Author Topic: Who is in the wrong?  (Read 18925 times)

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bbgirl

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Re: Who is in the wrong?
« Reply #30 on: October 02, 2011, 01:28:14 PM »
I'm with Steve.....I think finding a solution where your husband can be happy and you have a safe place for the child is optimal.  Get a cage, get a stand that you can secure to the wall, place a top over it so the child can't fall in....in short find a solution that ensures toddler safety (and they do exist) and you'll  be able to keep marital harmony. 

The way I'm reading your post you've basically not given an option to your husband that he is agreeable with.  It's store it, which he doesn't want to do, or sell it, which again he doesn't want to do.  How about make it safer so it's not an issue or designate one safe area for the child as opposed to allowing that standard to dominate the entire house?  I don't see why you have to ban the tank from both rooms...

little bird

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Re: Who is in the wrong?
« Reply #31 on: October 02, 2011, 01:29:00 PM »
I am not being sarcastic Larabee, really: fish tanks can be mounted as safely as kitchen kabinets and nobody gets rid of those when they get kids.

There does not have to be any bumping or pulling or falling danger, at all. There are technical solutions to this. I just do not see the need to get rid of a fishtank, just because there is a small child in the house.

I agree.  For one, not every space in the house needs to be open for unsupervised or partly-supervised play for a small child.  For one, I can't think of any child who has ever suffered for only having one space in which to play indoors.  Perhaps the OP's husband would be satisfied with getting to keep the fishtank in the basement with the rest of the storage and having the Nom stick to the front room for his play area until he gets a bit older.  The phase where he'll constantly be trying to get at the fish won't last forever and then he could start playing in the basement as well.
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acicularis

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Re: Who is in the wrong?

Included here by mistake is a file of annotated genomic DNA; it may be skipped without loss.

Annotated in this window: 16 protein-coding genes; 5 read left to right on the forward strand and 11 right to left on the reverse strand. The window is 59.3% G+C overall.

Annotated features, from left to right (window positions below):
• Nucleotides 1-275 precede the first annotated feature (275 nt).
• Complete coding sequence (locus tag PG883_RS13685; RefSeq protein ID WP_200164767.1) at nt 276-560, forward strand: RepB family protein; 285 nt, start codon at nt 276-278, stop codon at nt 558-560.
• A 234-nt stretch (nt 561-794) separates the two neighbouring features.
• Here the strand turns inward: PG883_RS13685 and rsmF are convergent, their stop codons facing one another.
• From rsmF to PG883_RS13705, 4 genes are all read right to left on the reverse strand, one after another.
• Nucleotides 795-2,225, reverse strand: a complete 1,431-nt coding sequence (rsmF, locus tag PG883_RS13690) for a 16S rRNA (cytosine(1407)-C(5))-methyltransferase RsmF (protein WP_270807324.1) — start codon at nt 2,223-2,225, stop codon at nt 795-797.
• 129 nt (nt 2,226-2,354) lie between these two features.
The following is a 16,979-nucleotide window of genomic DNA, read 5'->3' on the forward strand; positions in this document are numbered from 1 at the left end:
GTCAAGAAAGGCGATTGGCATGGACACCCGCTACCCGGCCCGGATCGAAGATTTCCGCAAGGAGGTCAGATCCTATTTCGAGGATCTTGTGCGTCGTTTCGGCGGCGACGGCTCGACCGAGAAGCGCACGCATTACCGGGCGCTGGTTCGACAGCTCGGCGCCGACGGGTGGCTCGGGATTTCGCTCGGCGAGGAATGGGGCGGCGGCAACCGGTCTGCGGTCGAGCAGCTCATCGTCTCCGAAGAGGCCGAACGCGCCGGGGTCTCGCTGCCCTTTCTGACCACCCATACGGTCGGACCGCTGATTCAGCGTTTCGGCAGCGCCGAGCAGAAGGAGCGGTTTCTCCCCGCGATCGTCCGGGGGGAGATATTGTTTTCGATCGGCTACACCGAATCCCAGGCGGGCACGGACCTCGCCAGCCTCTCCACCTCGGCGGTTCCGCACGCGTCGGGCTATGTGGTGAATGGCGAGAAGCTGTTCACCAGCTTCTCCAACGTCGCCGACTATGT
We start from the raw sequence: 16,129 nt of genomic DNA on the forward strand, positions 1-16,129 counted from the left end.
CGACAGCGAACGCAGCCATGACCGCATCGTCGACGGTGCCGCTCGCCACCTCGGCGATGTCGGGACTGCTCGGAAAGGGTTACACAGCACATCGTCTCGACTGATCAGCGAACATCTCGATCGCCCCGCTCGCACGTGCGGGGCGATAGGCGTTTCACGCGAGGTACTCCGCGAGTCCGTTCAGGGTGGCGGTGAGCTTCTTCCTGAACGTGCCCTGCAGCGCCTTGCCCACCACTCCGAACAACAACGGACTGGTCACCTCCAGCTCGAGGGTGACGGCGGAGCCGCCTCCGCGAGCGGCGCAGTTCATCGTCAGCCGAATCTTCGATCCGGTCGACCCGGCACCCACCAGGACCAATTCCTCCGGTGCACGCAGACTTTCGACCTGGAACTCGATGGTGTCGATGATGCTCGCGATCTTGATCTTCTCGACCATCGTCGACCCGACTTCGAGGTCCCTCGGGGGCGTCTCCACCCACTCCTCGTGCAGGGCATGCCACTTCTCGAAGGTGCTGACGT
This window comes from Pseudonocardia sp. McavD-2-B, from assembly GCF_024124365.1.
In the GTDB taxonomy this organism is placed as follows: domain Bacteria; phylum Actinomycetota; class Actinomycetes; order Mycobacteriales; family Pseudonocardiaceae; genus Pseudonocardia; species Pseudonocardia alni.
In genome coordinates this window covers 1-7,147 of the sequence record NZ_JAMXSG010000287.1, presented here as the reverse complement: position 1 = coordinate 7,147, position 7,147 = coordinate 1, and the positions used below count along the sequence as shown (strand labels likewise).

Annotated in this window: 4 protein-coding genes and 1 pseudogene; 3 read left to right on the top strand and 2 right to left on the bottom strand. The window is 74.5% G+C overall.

« Reply #32 on: October 02, 2011, 02:06:44 PM »
I'm torn here. On the one hand, I know full well what it's like to be the one keeping a small child out of things, and would resent it if the person not doing it all the time dismissed my concerns. On the other hand, as the owner of a number of fish tanks, I know how passionate people can be about the hobby and resentful someone might be at feeling forced to give it up.

If you could be convinced that the tank was not a hazard, would you be willing to keep it in the front room?  I know a lot of people who do keep tanks and toddlers without incident. It takes some planning, but it can be done.

First of all, let me reassure you that it's pretty hard to knock over a tank of that size, assuming it is on a stand made for that purpose. Aquarium stands are designed not just to handle the weight (water weighs about 8 pounds per gallon), but also withstand lateral stresses (like someone bumping into the tank).  A wrought iron stand might not be a good choice, since not only might a kid try to climb it, but there's no way to keep wires and things out of a toddler's reach. A cabinet stand (like the one in the link someone provided earlier) can keep wires and other equipment out of sight and reach, and a child latch placed on the door. It could be bolted to the wall for greater stability and peace of mind.

Is there a lid on the tank? I know a lot of people keep open topped tanks, but the idea of an open topped tank in a house with kids or pets gives me the willies! Some cabinet stands come with matching wood  "canopies" which keep things even more contained.

If you don't think the tank can be made safe, or don't want it in that room for other reasons, can it be placed anywhere else in the house that your boy does not have access to? Or, would your husband be willing to downsize, and find room for a smaller tank?

If the only option is to get rid of the tank for the time being, reassure your husband that it doesn't have to be forever.  And perhaps have a plan for how long "the time being" is. Or, if this would sweeten the deal, perhaps you could get your husband one of the "nano" tanks that are becoming quite popular now. Some come complete with lighting and filtration, and would fit on a kitchen counter or desktop. Maybe he'd like to explore a new aspect of the hobby, by keeping a nano reef tank, or a planted nano tank.